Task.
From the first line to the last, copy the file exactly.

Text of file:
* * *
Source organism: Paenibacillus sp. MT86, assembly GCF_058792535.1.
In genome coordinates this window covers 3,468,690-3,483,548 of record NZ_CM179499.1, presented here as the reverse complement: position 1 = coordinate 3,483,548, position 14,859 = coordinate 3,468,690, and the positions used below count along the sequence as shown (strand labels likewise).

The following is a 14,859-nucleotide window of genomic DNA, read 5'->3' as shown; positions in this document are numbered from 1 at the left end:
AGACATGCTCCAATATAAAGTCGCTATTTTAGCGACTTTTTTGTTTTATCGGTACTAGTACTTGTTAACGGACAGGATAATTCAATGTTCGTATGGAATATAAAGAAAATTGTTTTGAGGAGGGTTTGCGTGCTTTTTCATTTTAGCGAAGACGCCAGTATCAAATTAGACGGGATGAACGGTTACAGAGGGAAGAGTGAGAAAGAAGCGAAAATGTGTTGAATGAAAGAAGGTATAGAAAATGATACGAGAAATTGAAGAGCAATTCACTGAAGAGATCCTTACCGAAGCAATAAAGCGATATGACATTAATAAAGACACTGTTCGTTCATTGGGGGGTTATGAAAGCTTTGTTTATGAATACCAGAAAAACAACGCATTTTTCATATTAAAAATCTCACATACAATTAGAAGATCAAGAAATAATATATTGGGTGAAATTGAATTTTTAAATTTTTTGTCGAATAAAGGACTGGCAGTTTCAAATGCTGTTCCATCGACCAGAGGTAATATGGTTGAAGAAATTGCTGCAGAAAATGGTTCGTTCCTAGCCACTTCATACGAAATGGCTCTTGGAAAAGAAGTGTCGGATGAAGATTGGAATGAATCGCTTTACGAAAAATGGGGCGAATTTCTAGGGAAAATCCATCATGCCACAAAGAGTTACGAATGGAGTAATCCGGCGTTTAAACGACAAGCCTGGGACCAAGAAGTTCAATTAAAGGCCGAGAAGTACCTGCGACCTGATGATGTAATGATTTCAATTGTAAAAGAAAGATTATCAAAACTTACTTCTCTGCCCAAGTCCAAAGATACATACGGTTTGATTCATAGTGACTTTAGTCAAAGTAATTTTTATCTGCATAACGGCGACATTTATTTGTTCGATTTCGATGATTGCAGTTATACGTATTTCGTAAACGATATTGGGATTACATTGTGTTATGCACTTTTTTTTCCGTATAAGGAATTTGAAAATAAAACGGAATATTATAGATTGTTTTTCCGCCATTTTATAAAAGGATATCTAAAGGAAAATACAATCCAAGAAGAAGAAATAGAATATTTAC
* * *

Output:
Source organism: Paenibacillus sp. MT86, assembly GCF_058792535.1.
In genome coordinates this window covers 3,468,690-3,483,548 of record NZ_CM179499.1, presented here as the reverse complement: position 1 = coordinate 3,483,548, position 14,859 = coordinate 3,468,690, and the positions used below count along the sequence as shown (strand labels likewise).

The following is a 14,859-nucleotide window of genomic DNA, read 5'->3' as shown; positions in this document are numbered from 1 at the left end:
AGACATGCTCCAATATAAAGTCGCTATTTTAGCGACTTTTTTGTTTTATCGGTACTAGTACTTGTTAACGGACAGGATAATTCAATGTTCGTATGGAATATAAAGAAAATTGTTTTGAGGAGGGTTTGCGTGCTTTTTCATTTTAGCGAAGACGCCAGTATCAAATTAGACGGGATGAACGGTTACAGAGGGAAGAGTGAGAAAGAAGCGAAAATGTGTTGAATGAAAGAAGGTATAGAAAATGATACGAGAAATTGAAGAGCAATTCACTGAAGAGATCCTTACCGAAGCAATAAAGCGATATGACATTAATAAAGACACTGTTCGTTCATTGGGGGGTTATGAAAGCTTTGTTTATGAATACCAGAAAAACAACGCATTTTTCATATTAAAAATCTCACATACAATTAGAAGATCAAGAAATAATATATTGGGTGAAATTGAATTTTTAAATTTTTTGTCGAATAAAGGACTGGCAGTTTCAAATGCTGTTCCATCGACCAGAGGTAATATGGTTGAAGAAATTGCTGCAGAAAATGGTTCGTTCCTAGCCACTTCATACGAAATGGCTCTTGGAAAAGAAGTGTCGGATGAAGATTGGAATGAATCGCTTTACGAAAAATGGGGCGAATTTCTAGGGAAAATCCATCATGCCACAAAGAGTTACGAATGGAGTAATCCGGCGTTTAAACGACAAGCCTGGGACCAAGAAGTTCAATTAAAGGCCGAGAAGTACCTGCGACCTGATGATGTAATGATTTCAATTGTAAAAGAAAGATTATCAAAACTTACTTCTCTGCCCAAGTCCAAAGATACATACGGTTTGATTCATAGTGACTTTAGTCAAAGTAATTTTTATCTGCATAACGGCGACATTTATTTGTTCGATTTCGATGATTGCAGTTATACGTATTTCGTAAACGATATTGGGATTACATTGTGTTATGCACTTTTTTTTCCGTATAAGGAATTTGAAAATAAAACGGAATATTATAGATTGTTTTTCCGCCATTTTATAAAAGGATATCTAAAGGAAAATACAATCCAAGAAGAAGAAATAGAATATTTAC